The Dos and Don’ts for Fire Doors in Flats

Fire doors are such an important part of daily life and you will have noticed that in houses of multiple occupation or in any type of apartment block or flats, that there are fire doors in the public areas and as the door that is used as the entrance to the flat. Here, we take a look at a few of the key regulations surrounding fire doors, especially when it comes to fire doors in flats. This is important if you are a landlord, or the person responsible for the daily management of a block of flats and the installation and maintenance of fire regulations and fire safety equipment, such as fire doors.

When you look at the makeup of the urban population in the UK, you’ll notice that there is a large percentage of people who now live in flats or apartments. In city centres especially, there is a continued growth in the number of flats being built, and people moving into flats and apartment blocks. With this in mind it is important to understand what to expect and what your responsibilities are should you be in charge of apartments. With the scrutiny on the sector in the wake of the Grenfell disaster and the cladding that went up in flames against regulatory direction, now is the time to analyse flats and apartments and do everything you can to secure the safety of those living in flats in all different types of circumstances.

The biggest thing to understand about fire safety is that prevention is always better than a reaction. In flats it is important to provide all tenants and visitors to the building with guidelines on fire prevention that are easily found, and easily digested. Even simple tips such as, extinguishing candles and naked flames before bed, and not to overload electrical power points, should be pointed out in fire safety literature that is provided.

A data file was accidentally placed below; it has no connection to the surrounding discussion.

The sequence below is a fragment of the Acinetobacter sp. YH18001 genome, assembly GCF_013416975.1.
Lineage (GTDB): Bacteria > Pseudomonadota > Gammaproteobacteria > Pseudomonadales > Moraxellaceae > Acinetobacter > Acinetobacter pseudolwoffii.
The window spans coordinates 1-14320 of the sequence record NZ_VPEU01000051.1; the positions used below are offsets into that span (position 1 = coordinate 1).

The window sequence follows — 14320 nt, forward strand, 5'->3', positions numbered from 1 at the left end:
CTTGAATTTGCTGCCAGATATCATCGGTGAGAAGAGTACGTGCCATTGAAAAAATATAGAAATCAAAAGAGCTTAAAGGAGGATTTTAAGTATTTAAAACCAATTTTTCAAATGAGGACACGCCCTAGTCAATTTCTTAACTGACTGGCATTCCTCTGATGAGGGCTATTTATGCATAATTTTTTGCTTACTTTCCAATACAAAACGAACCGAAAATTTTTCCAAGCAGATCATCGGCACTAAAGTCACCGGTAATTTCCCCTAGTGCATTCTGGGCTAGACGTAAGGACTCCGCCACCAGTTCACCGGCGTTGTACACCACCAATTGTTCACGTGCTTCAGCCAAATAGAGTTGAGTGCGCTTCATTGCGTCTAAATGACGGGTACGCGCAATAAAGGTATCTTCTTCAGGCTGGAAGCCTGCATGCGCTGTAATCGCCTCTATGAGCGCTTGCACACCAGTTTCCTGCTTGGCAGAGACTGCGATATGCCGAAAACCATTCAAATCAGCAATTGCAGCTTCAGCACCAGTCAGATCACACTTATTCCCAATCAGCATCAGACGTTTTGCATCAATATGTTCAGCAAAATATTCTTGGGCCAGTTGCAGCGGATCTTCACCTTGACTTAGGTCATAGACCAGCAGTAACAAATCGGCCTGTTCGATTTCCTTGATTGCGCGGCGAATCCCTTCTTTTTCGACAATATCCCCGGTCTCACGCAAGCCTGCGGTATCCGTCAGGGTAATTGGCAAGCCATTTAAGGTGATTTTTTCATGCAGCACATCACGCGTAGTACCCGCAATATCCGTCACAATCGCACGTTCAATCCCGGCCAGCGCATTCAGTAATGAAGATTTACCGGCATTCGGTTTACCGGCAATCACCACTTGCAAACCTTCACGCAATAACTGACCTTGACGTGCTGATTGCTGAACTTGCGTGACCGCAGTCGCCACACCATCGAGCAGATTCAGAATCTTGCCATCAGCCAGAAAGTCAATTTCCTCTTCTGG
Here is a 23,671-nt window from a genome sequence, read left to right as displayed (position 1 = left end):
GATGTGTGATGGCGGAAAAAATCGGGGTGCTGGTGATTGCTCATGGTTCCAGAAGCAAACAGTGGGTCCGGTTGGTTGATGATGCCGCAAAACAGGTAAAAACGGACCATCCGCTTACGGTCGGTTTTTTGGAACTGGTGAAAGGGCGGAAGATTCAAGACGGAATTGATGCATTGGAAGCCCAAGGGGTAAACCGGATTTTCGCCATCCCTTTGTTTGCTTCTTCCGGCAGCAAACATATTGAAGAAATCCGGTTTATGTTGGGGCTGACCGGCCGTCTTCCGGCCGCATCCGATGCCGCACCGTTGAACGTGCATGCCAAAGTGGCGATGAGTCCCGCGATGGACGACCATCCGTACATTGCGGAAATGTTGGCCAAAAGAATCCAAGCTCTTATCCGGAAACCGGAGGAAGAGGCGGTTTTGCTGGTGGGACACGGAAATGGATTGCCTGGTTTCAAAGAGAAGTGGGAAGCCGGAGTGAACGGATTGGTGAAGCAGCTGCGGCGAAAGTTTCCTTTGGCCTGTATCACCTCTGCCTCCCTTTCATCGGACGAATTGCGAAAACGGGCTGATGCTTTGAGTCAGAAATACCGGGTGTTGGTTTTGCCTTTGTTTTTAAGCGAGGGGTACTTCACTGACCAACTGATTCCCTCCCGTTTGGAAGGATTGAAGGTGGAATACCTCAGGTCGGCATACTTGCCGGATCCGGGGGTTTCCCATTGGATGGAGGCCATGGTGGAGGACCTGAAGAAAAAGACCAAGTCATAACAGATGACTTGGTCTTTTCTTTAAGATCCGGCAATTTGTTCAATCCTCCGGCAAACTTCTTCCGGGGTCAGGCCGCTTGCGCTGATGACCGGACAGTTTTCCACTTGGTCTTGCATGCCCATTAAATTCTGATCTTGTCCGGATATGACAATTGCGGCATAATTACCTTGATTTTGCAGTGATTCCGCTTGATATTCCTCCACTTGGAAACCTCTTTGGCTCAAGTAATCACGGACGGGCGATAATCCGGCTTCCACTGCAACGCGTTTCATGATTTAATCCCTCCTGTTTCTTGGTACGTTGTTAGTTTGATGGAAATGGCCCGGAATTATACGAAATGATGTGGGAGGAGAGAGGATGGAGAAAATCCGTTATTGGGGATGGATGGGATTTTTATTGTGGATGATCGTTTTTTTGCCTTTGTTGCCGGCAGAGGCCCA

One of the biggest components of fire safety after the warnings and fire training is the installation of secure fire doors. Due to the fire regulations in place fire doors must be installed at the entrance to every single flat within a block of flats, and they must be fully certified and tested to strict fire door guidelines. Each fire door must be fitted with a self-closing mechanism that is regularly tested, as well as smoke seals. Fire doors must be resistant to fire for up to 30-minutes, allowing for effective compartmentalisation in the event of a fire.

Compartmentalisation is important, as each flat must be looked at in a way that confines a fire to that space alone, without it spreading to the other flats in the building and/or communal areas. This is why fully tested fire doors are important, and that fire safety awareness is taught to residents to ensure they do not wedge fire doors open or block potential escape routes.

Whenever you are the person responsible for a block of flats or apartments it is key that you install fully tested fire doors that fit strict regulations and that all residents understand fire safety issues and processes.

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